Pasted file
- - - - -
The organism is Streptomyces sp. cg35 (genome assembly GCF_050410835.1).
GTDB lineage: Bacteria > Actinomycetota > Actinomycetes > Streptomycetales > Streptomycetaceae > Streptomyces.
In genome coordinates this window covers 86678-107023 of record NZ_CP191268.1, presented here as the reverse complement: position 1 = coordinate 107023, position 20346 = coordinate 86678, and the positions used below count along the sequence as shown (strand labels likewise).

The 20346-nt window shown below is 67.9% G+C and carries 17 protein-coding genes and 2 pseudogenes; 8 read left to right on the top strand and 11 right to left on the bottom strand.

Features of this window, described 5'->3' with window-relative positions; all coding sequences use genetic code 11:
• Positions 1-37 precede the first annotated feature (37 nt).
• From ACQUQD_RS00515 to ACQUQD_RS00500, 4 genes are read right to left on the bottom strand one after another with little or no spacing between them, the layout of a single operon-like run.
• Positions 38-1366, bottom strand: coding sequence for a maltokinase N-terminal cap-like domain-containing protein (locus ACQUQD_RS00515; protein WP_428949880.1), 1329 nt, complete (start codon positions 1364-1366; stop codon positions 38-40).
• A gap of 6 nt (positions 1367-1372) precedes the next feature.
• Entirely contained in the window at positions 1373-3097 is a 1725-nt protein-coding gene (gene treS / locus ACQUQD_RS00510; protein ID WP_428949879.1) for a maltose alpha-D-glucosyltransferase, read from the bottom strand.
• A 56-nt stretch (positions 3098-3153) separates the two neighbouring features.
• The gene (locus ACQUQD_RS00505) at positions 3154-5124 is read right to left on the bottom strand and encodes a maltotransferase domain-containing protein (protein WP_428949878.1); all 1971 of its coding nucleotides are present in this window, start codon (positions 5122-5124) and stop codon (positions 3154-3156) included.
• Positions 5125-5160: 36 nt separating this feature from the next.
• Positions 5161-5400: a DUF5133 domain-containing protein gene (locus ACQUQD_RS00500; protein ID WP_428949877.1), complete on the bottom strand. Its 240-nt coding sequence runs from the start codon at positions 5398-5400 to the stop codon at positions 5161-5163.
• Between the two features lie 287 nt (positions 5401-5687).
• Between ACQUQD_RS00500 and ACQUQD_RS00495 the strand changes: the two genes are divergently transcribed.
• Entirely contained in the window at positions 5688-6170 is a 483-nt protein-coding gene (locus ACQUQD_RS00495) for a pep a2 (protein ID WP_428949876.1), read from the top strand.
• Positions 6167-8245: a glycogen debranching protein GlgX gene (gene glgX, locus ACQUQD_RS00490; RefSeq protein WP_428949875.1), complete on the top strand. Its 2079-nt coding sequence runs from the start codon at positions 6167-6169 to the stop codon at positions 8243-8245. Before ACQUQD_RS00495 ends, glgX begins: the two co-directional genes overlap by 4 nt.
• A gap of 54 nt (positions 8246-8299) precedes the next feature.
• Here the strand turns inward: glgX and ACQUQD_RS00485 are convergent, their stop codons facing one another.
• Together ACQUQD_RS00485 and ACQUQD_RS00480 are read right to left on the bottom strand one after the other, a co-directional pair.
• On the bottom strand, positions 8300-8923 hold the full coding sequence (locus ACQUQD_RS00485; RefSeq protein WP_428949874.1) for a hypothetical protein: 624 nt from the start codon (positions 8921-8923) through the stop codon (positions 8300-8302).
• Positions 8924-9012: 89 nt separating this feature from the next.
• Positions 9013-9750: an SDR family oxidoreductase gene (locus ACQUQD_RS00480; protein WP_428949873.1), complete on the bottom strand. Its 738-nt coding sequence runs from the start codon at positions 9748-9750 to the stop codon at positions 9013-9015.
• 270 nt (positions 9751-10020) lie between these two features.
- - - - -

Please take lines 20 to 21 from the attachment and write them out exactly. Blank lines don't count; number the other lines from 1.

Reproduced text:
• Here the strand turns inward: glgX and ACQUQD_RS00485 are convergent, their stop codons facing one another.
• Together ACQUQD_RS00485 and ACQUQD_RS00480 are read right to left on the bottom strand one after the other, a co-directional pair.